The big bang has been the dominant cosmogony for more than a half-century. One supposed evidence for the big bang model is its prediction of the abundances of the light elements, hydrogen, helium, and lithium. According to the model, these three elements—and only these three elements—were synthesized in the first few minutes of the universe’s existence. All other elements, such as the calcium in your bones and the iron in your blood, were forged in stars that formed much later. The claim is that the observations of the abundance ratios of the isotopes of the three lightest elements match the predictions of the big bang model. While it is true that the measured abundances of hydrogen and helium in the universe match the model predictions, the lithium measurements are far less than the abundance predicted by the big bang model, so much so that this mismatch is called the primordial lithium problem.
Cosmologists, astronomers, and nuclear physicists have spent considerable time over the past two decades addressing the primordial lithium problem to no avail.
Why is there a lithium problem? In big bang nucleosynthesis, lithium-7 (the dominant isotope of lithium) is produced through the fusion of tritium (the heaviest but unstable isotope of hydrogen) and a helium-4 nucleus (the most common isotope of helium). At the same time, lithium-7 is destroyed by the fusion of lithium-7 and a proton (a typical hydrogen nucleus) to form two helium-4 nuclei. The efficiencies of these competing processes determine which one dominates, resulting in either more or less lithium-7 in the universe. The efficiency of either process depends upon the physical conditions of the early big bang. Theorists think they have a good understanding of the physical conditions of the early big bang, which permits direct calculation of the predicted abundance of lithium-7. However, comparison with the observed lithium-7 abundance in the universe reveals that the universe contains less than one-third of what is predicted. Cosmologists, astronomers, and nuclear physicists have spent considerable time over the past two decades addressing the primordial lithium problem to no avail.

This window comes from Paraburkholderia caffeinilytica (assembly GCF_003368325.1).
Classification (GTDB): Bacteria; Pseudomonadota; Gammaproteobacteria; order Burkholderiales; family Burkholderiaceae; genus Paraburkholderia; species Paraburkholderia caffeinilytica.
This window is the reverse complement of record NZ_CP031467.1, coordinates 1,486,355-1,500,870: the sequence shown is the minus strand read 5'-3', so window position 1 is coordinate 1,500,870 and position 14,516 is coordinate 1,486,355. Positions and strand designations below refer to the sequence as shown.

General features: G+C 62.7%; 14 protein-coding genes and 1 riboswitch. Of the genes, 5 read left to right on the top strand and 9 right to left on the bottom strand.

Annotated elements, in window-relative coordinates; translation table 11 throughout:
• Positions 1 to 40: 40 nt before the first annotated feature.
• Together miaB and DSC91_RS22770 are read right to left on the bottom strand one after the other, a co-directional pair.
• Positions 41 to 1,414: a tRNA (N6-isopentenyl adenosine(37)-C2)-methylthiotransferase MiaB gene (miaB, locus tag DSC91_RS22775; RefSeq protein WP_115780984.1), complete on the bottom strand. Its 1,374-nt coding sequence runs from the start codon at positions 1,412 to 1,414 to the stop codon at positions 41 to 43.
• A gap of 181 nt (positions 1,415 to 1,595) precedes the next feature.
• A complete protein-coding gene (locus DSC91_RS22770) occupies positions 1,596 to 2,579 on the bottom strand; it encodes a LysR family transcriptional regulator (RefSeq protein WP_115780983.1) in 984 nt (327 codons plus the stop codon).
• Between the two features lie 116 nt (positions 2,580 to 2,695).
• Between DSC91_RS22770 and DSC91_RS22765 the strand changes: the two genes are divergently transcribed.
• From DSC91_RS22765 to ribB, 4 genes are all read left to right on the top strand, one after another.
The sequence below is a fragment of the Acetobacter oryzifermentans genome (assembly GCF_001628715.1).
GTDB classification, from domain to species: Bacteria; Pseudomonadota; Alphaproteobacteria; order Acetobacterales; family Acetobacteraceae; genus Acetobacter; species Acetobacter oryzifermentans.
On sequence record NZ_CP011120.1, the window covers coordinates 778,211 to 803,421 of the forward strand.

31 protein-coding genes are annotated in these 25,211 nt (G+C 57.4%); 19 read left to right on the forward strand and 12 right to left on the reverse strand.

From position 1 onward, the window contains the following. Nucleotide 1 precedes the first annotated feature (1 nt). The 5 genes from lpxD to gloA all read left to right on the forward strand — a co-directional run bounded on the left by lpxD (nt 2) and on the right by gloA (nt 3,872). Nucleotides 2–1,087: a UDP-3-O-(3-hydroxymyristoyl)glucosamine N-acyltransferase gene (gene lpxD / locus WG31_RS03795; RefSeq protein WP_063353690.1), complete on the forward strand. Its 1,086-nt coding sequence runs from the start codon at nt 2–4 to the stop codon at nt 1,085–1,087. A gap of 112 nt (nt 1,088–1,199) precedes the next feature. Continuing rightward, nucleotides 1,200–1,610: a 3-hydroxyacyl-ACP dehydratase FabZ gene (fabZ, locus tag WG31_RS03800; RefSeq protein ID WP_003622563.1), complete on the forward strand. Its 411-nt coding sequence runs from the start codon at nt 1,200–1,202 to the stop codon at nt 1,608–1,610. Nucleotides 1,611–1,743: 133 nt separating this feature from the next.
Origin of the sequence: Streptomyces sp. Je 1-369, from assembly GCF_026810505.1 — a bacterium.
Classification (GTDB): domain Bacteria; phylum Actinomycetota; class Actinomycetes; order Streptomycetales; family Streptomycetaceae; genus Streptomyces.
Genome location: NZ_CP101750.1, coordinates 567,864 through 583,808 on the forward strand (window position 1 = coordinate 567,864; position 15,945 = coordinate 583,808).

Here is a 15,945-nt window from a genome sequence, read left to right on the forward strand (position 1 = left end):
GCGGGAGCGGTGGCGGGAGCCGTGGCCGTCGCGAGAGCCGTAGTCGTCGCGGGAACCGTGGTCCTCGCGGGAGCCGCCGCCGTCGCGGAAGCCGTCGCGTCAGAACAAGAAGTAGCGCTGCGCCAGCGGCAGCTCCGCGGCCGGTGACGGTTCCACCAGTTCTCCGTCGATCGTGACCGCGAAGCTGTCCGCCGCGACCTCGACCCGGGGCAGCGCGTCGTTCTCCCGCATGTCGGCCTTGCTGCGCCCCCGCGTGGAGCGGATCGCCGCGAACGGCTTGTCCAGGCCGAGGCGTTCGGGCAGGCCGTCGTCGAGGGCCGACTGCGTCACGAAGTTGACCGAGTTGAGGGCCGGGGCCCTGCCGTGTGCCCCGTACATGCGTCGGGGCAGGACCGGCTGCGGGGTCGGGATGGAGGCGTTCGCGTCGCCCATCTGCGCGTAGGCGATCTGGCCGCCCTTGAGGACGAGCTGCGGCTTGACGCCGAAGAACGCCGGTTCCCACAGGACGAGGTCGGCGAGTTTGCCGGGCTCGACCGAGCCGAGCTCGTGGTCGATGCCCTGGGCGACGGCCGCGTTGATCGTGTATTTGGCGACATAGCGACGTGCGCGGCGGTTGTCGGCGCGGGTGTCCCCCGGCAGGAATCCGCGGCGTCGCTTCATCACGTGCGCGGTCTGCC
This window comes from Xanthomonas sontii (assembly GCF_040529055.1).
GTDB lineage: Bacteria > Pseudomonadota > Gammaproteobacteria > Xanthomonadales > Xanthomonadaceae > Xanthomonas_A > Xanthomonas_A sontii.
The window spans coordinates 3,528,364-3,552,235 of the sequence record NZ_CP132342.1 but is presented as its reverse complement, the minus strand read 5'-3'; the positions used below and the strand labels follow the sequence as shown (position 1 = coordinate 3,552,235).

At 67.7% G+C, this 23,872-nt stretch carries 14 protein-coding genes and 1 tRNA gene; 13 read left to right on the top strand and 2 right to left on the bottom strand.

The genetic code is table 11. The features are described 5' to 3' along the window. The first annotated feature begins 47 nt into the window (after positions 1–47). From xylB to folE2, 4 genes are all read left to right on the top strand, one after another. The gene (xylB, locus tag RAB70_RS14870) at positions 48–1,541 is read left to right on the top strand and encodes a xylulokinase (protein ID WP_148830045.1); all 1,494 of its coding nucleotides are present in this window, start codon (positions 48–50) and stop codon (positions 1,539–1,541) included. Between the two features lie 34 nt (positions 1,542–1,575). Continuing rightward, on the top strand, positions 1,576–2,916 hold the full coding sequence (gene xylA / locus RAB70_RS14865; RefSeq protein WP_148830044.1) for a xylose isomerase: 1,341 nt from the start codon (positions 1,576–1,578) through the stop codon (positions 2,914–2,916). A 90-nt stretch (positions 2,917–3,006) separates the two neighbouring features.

A team of researchers recently reported on this problem. They concentrated on a second nuclear reaction that could have destroyed lithium-7 in the early big bang. That reaction is the fusion of lithium-7 with hydrogen-2 (a rare but stable isotope of hydrogen) to produce a neutron and two helium-4 nuclei. It was thought that this reaction was too inefficient to have destroyed a significant amount of lithium-7, but there was considerable uncertainty in the reaction rate. This team endeavored to improve upon our understanding of the reaction involved using new experimental data. However, they found that the improvement did not significantly change the outcome. Though the researchers didn’t explicitly state in their paper that they initially thought their research might solve the primordial lithium problem, that seemed to be their motivation. Alas, it was not to be, because in their conclusion they wrote, “Therefore, our results confirm the existence of the cosmological lithium problem.”1 Thus, the primordial lithium problem remains.
We at Answers in Genesis are not surprised by such results. We reject the big bang model on the grounds that it does not conform to what the Bible reveals about the history of the world. That is good enough reason to reject the big bang, but it’s good to know that scientific studies provide physical evidence against the big bang as well.